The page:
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Hongkongers braved the newly enacted national security law with a leaderless protest

Thousands of protesters took to the street on July 1 defying the newly enacted national security law. Image from inmediahk.net

On the 23rd anniversary of the Handover of Hong Kong to China and on the day Beijing's draconian national security law for the city was enacted, thousands of protesters defied the police ban to take to the streets.

The July 1 protests led to the arrests of 370 people. Some were charged with participating in unauthorized assembly and obstructing law enforcement while 10 were charged under the new national security law.

Seven police officers were injured, with one stabbed in the arm by a protester during the chaos.

The Hong Kong Police Force banned the Civic Human Right Front from hosting the annual July 1 rally, citing pandemic control regulations, leaving the protesters to rally leaderless.

Despite the heavy police presence, thousands of protesters went “shopping” in various commercial malls at Causeway Bay and flooded the streets at around 3 PM.

As the riot police chased away the protesters from main roads with pepper spray, batons and water cannon, they sheltered in smaller streets and alleys before marching back to the main road whenever they felt safe.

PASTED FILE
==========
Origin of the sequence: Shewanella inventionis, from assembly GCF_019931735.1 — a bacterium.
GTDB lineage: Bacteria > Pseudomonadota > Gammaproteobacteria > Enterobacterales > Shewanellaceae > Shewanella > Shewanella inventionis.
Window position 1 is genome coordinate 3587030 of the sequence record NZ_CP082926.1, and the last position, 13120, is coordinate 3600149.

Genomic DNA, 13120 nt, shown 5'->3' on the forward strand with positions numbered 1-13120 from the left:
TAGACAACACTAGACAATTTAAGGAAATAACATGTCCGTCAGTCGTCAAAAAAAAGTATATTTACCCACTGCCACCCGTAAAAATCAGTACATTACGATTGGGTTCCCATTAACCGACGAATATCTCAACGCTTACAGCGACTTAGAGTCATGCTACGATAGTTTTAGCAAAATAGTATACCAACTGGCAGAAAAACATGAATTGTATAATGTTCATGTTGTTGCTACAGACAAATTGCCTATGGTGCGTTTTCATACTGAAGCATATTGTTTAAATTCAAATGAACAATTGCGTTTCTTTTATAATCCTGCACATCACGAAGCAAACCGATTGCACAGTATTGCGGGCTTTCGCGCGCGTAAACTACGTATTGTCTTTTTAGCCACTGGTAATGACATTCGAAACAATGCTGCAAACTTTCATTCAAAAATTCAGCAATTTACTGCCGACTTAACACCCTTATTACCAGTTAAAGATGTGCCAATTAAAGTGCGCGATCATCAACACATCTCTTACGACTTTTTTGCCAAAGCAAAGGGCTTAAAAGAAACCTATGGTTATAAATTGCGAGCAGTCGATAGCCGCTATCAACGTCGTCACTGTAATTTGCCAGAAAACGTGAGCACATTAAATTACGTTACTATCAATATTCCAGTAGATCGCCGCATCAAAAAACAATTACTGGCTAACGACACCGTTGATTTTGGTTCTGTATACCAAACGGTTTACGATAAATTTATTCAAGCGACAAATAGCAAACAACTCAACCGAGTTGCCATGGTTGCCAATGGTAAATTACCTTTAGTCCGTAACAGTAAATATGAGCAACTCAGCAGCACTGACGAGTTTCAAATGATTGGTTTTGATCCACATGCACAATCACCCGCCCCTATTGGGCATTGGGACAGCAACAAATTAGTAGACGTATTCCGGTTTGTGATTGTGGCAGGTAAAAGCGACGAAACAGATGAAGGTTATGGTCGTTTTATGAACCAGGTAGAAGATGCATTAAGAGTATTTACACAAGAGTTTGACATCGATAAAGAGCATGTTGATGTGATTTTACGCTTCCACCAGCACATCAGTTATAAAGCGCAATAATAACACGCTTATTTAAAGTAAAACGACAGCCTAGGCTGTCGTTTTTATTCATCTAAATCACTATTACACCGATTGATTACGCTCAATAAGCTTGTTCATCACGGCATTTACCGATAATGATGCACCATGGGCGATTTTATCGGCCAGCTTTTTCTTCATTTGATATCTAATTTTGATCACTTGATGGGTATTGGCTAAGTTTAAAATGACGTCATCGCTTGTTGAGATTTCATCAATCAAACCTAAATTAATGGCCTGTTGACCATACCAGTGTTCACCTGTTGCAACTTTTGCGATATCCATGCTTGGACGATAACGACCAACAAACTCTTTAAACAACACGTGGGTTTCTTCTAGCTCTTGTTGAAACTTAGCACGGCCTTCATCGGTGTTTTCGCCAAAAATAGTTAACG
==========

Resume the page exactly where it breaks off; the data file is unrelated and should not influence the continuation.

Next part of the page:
The majority of the side streets along the main roads were flooded with protesters, chanting the slogan “Five demands, not one less” and “Hong Kong independence is the only way out”:

The number of protesters that turned out was huge considering the fact that every individual had to overcome their fear of being arrested.

Under the current state, the mere act of singing a protest song in the street can invite a body search by armed police:

The first case of an arrest citing the national security law involved a man displaying a HK independence flag.

In addition to risking political arrests and prosecutions, protesters took physical risks as well:

At around 8 PM the riot police charged Time Square — a landmark shopping mall in Causeway Bay — with pepper spray and arrested a number of protesters:

One huge banner summed up the defiant mood of protesters. “We f***ing love Hong Kong,” the banner read.

Photo taken by Oiwan Lam

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